A throwaway remark aimed at thanking his parents for supporting his career has made Tom Brady "the most-hated man in Buffalo."
During a media session on Wednesday, the New England Patriots quarterback was asked to describe the commitment made by his father, Tom, Sr., in the early days of his career. Brady had no idea he was about to stumble into a storm of controversy -- at least in the proud New York city by the Canadian border.
"My dad was always there to support me," Brady said. "He's been there every step of the way. Then I went to school a long ways from home (University of Michigan) and he and my mom were there at every home football game that they could possibly be at and a lot of road games, too.
"And even when I started my pro career, he traveled to Buffalo. I don't know if you guys have ever been to the hotels in Buffalo -- they're not the nicest places in the world -- but he would still travel to those. It was just great to grow up in a house like that and feel so supported by your mom and dad."
Realizing that he had perhaps made an insensitive comment, Brady continued: "No, they're fine. Don't go writing that and getting me in trouble."
Too late, Tom.
Before long, reports of Brady's remarks had made their way to the 716 and 585 area codes and the reaction was immediate and hostile.
"A lot of people are up in arms about it," said Ted Shredd of the 'Shredd and Ragan Show' on Buffalo radio station 'The Edge.' "People are saying that here is a pompous, overpaid athlete on a national stage, taking shots at Buffalo. And for what? Sure there are bad hotels everywhere but there are good ones too. Is the Hyatt not good enough for you? The Marriott not good enough?"
Co-host Tom Ragan weighed in: "We think he is being cheap," he said. "At this point he should be paying for his parents to come to games. If he is not putting them in nice places, it means Gisele (Bundchen, Brady's wife) is controlling the purse strings a little too tightly. Maybe he is bitter too, after the game earlier in the season."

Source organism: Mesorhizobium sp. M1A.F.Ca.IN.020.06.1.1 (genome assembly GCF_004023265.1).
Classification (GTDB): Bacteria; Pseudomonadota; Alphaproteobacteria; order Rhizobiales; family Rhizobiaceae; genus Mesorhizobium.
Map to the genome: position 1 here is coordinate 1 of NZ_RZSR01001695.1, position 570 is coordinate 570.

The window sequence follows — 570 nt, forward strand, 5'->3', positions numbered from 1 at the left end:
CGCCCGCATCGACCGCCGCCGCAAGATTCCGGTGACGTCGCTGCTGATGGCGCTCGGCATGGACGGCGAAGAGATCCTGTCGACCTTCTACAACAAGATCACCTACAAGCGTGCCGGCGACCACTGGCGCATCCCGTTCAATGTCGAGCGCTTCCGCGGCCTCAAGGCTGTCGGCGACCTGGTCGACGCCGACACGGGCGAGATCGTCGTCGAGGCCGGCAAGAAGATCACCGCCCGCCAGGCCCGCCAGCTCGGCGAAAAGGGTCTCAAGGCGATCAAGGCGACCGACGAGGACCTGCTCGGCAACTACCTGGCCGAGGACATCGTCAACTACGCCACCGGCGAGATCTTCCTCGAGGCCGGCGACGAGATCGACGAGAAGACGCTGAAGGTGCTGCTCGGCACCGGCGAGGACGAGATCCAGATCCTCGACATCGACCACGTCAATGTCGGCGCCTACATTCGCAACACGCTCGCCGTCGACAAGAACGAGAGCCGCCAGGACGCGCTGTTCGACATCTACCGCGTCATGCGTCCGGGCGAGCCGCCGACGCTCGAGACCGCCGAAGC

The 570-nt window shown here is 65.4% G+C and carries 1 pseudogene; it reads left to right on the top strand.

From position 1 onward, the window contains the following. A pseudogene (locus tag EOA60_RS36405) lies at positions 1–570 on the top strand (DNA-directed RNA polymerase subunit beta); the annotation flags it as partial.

The Patriots and the Buffalo Bills are divisional rivals in the AFC East, and the Bills pulled off a dramatic 34-31 upset at Ralph Wilson Stadium in the third week of the season. Although Patriots tight end Rob Gronkowski – one of Brady’s favorite targets – hails from Buffalo, most residents of the city will be rooting for the New York Giants in the Super Bowl.
Brady's comments even gained a political audience when they reached the ears of Senator Charles E. Schumer (D-NY). "Hey, Tom, why not ask Rob Gronkowski how great Buffalo is? Good luck getting him to catch your passes," Schumer wrote on Twitter.
Gronkowski wouldn't be drawn on the matter when asked Thursday. He just gave a wink and a smile when asked about it.
Brady tried once more to backtrack. "I apologize for saying that," he said. "Buffalo was tough on us this year at Buffalo. I should have picked on a non-NFL city for that."
Buffalo natives are sensitive to criticism of their city after two athletes previously voiced their displeasure at its amenities -- or lack thereof. Joffrey Lupol of the Toronto Maple Leafs and Emerson Etem of the United States national junior hockey team tweeted critical remarks recently.
However, local businesses, especially those in the hospitality industry, came out firing. "It is not like stepping into a room and you are in 1977," David Carroll of the Hotel Motel Association of Western New York told the Buffalo News. "Every room has a flat-screen TV, wireless Internet. Everyone has upgraded to their brand standard.
"We are not in Las Vegas where they remodel every year, but we take it seriously. When Tom Brady says that, it is just another guy who doesn’t know what he is talking about."
In the streets and offices of Buffalo during wintertime, the days may be short but the memories are long.
"We didn't like him before and there is even more reason not to right now," said Buffalo office worker Tonny Whelan. "You know, at this moment, he might just be the most hated man in Buffalo."
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